[Tweeters] Douglas County 5/13-15

Tim Brennan tsbrennan at hotmail.com
Sun May 16 07:46:41 PDT 2021


I got back late last night from my May trip to Douglas County, and just wanted to pass along some sightings and sites that were new/surprising/productive.

On Thursday evening, I got over early, and had a handful of FOY county birds: Yellow Warbler, Black-headed Grosbeak, Cedar Waxwing, Western Kingbird, and Bullock's Oriole. I went in wearing shorts... in a place with tall grass... on a warm Eastern Washington day. Just a reminder to anyone heading over that tick season has begun. I only found one to brush off at the end of the day, but talked to someone who came away from the same location with something north of 40 ticks.

Bird Fest is in swing in the Wenatchee/Leavenworth corridor, so on Friday 6 AM, I joined a field trip to Badger Mountain with Mark Johnston and Richard Scranton. They had done some great scouting, and took us through sage, riparian, and ponderosa pine habitat. Naturally we came out with dozens of species, with bird song all around us most of the morning, and opportunities to see many of the flycatchers and sparrows in the scope singing. For year-list purposes, the best bird of the trip was a Ruffed Grouse along Indian Camp Road, a code 4 bird for which I had few leads.

After things wrapped up at lunch, I got to Jameson Lake, adding Rock Wren and White-throated Swift along the way. I wanted to make sure to let birders know that Jak's Resort, which burned down in the Labor Day fires, has set up shop again, and could certainly use some support. At the lake, there were plenty of ducks and swallows, as well as any and every icterid you could reasonably expect (Yellow-headed Blackbirds are so much fun to listen to...). Additionally, I picked up Eastern Kingbird, Caspian Tern, and then a Lark Sparrow as I took the East Access Road out.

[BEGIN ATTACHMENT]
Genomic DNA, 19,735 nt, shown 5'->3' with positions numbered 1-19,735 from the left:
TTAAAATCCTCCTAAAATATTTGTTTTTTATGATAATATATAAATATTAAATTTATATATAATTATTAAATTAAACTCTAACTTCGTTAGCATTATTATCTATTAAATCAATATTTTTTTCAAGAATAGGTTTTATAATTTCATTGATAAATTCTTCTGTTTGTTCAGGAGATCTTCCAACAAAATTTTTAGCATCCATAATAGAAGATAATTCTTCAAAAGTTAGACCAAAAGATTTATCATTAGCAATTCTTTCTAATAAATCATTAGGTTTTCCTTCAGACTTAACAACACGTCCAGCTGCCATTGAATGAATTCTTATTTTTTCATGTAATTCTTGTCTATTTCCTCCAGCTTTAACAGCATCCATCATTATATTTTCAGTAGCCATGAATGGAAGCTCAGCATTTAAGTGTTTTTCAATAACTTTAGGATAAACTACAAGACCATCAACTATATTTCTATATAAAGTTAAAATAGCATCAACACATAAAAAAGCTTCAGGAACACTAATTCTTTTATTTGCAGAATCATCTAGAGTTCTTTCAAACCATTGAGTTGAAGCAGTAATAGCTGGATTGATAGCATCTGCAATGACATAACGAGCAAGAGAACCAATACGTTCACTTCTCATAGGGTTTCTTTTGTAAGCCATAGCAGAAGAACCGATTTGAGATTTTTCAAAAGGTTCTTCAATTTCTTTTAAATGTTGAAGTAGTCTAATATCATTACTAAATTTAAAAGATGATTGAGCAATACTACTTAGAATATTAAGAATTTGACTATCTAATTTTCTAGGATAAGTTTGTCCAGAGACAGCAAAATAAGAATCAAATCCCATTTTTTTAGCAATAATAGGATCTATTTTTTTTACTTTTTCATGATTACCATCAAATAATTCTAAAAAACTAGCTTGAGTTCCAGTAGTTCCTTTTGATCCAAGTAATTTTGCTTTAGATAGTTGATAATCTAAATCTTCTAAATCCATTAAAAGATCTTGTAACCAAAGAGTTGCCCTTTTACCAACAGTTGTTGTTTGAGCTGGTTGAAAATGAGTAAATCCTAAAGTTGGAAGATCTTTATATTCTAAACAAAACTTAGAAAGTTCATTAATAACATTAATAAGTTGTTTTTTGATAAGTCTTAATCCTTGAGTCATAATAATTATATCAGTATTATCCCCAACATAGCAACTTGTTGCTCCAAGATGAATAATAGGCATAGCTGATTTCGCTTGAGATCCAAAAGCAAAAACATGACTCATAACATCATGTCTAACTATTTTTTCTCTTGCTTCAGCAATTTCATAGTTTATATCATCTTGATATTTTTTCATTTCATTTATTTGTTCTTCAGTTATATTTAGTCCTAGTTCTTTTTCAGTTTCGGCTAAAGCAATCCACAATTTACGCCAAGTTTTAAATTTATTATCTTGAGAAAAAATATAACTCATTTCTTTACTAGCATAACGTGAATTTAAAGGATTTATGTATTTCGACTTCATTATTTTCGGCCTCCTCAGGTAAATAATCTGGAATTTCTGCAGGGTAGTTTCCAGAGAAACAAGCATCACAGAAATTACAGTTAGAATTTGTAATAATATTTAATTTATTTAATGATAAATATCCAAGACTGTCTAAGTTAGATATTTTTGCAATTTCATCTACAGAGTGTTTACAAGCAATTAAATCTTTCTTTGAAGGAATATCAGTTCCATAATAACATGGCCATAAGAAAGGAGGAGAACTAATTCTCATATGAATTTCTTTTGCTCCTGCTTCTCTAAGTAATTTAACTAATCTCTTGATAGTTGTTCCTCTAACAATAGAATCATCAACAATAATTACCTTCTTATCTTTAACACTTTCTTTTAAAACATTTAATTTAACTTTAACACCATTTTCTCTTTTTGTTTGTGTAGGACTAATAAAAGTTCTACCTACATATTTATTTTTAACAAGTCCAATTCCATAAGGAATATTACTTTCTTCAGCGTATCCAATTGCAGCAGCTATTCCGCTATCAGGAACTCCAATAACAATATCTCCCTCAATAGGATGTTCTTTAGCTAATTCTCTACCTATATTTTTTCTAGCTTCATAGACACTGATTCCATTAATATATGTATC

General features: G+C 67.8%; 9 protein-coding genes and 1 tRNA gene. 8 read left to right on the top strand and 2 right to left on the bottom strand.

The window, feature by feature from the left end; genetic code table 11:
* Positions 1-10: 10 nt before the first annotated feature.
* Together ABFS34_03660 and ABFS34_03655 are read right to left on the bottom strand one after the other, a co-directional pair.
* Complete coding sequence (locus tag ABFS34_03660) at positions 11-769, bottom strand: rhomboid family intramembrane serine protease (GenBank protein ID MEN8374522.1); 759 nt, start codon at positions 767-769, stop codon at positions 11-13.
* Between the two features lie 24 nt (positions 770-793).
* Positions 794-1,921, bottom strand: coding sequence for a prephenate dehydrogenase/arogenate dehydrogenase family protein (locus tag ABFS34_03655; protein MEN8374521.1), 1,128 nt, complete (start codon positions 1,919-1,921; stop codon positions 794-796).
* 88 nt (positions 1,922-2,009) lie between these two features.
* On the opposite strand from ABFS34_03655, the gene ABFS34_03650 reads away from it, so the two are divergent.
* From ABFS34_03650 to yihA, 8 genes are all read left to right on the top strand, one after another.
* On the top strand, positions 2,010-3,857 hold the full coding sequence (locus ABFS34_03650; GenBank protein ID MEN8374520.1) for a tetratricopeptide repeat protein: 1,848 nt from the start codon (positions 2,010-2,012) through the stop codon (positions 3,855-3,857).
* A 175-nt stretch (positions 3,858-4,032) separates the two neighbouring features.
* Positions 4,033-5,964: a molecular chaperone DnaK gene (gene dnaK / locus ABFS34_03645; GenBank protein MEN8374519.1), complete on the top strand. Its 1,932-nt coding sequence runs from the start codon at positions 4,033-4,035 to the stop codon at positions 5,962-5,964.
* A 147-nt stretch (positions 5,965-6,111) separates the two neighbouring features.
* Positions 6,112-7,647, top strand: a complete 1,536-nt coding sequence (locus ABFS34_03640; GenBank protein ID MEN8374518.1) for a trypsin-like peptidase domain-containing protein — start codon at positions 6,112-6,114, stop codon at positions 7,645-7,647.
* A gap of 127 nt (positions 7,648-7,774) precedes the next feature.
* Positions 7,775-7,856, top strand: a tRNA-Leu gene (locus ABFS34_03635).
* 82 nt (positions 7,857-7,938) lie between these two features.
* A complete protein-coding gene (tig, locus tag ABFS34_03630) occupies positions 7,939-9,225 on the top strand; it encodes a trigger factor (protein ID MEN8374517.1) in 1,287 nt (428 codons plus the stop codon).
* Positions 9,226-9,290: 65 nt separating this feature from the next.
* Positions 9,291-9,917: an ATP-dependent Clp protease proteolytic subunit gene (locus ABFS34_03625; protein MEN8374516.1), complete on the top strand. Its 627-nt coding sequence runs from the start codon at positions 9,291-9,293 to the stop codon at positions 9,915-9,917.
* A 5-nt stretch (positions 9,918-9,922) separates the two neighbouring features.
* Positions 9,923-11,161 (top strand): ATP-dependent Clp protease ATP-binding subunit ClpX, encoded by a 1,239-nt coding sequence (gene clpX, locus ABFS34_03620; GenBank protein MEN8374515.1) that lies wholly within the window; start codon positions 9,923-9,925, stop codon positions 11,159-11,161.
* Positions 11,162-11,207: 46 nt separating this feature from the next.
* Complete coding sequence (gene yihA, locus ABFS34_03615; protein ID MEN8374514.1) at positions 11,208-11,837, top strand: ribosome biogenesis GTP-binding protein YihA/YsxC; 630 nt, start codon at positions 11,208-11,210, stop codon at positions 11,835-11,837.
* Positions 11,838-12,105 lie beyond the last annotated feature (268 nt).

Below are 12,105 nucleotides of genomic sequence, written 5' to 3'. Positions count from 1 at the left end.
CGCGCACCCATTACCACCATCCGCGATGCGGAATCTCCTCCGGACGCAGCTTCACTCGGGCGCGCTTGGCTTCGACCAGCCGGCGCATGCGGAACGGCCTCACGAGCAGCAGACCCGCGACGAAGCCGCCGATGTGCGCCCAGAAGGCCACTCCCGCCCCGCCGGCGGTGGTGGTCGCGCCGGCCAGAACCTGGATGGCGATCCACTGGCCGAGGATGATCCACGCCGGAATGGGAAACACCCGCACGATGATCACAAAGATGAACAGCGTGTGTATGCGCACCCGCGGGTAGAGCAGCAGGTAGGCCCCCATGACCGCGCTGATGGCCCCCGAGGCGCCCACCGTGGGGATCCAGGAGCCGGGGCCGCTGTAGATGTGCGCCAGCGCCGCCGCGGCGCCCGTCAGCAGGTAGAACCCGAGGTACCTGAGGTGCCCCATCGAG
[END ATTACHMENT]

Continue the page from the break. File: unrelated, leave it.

Shorebirds were a nope. I tried all of the regular spots on the East side of the plateau and came up empty.

On Sunday, I hit the Northeast Corner of the county, across the river from Grand Coulee dam, and north of 174. It was a new area for me, so I took a good three hours to make my way down Pendall Rex Road (why is Rex on nearly all of the road names?) and then China Creek Road nearly to the Columbia. It was 58 species for the morning, including FOY Eared Grebe and Gray Partridge (finally!). The checklist for that trip is here: eBird Checklist - 15 May 2021 - NE Douglas - 58 species<https://ebird.org/checklist/S88247722> if anyone wanted more details on that area.

Other new birds came in pairs. I stopped at nearly a dozen different lakes/ponds along 174 and finally got some shorebirds at the pond near McCabe Road. Black-necked Stilts were fun to find, and Wilson's Phalaropes were new for the year. Grasshopper Sparrows are making their way in, and I got to hear one singing from some hidden spot as well. East Foster Creek along highway 17 is not as full as it has been in other trips, but one of the wetter areas had Common Yellowthroat and Virginia Rail. Finally, heading up Central Ferry Canyon I came across a Bank Swallow colony near the bottom, and a Lewis's Woodpecker from the road just north of Packwood Cemetery, where the road breaks out of the pines.

I'll add updates at www.douglascountybirding.blogspot.com<http://www.douglascountybirding.blogspot.com> over the next few days.


Tim Brennan
tsbrennan at hotmail dot com
Douglas County Birding<http://www.douglascountybirding.blogspot.com/>
A dozen or so birding trips to Douglas County in Washington State in 2021, featuring stunning landscapes, decent pictures of food, and forgettable images of birds.

-------------- next part --------------
An HTML attachment was scrubbed...
URL: <http://mailman11.u.washington.edu/pipermail/tweeters/attachments/20210516/47f44ea9/attachment.html>

More information about the Tweeters mailing list